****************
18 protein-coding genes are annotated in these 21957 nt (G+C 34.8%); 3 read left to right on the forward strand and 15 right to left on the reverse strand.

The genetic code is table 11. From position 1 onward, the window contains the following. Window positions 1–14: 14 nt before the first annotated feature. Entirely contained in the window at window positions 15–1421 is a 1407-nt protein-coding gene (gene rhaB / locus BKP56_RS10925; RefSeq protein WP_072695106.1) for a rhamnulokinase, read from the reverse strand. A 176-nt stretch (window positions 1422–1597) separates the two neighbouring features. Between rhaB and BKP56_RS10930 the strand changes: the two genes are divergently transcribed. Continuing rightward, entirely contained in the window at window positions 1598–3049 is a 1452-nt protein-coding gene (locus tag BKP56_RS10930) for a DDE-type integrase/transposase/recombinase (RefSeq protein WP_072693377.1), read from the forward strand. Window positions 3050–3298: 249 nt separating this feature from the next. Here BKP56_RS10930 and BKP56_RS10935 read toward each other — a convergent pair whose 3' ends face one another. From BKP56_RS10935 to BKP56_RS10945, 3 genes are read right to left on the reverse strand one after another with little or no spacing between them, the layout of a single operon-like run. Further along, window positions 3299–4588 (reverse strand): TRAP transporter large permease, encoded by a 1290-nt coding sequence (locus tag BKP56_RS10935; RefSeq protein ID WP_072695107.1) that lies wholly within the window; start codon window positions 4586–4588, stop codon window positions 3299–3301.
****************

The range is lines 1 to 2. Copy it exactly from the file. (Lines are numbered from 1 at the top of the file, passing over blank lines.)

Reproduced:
18 protein-coding genes are annotated in these 21957 nt (G+C 34.8%); 3 read left to right on the forward strand and 15 right to left on the reverse strand.

The genetic code is table 11. From position 1 onward, the window contains the following. Window positions 1–14: 14 nt before the first annotated feature. Entirely contained in the window at window positions 15–1421 is a 1407-nt protein-coding gene (gene rhaB / locus BKP56_RS10925; RefSeq protein WP_072695106.1) for a rhamnulokinase, read from the reverse strand. A 176-nt stretch (window positions 1422–1597) separates the two neighbouring features. Between rhaB and BKP56_RS10930 the strand changes: the two genes are divergently transcribed. Continuing rightward, entirely contained in the window at window positions 1598–3049 is a 1452-nt protein-coding gene (locus tag BKP56_RS10930) for a DDE-type integrase/transposase/recombinase (RefSeq protein WP_072693377.1), read from the forward strand. Window positions 3050–3298: 249 nt separating this feature from the next. Here BKP56_RS10930 and BKP56_RS10935 read toward each other — a convergent pair whose 3' ends face one another. From BKP56_RS10935 to BKP56_RS10945, 3 genes are read right to left on the reverse strand one after another with little or no spacing between them, the layout of a single operon-like run. Further along, window positions 3299–4588 (reverse strand): TRAP transporter large permease, encoded by a 1290-nt coding sequence (locus tag BKP56_RS10935; RefSeq protein ID WP_072695107.1) that lies wholly within the window; start codon window positions 4586–4588, stop codon window positions 3299–3301.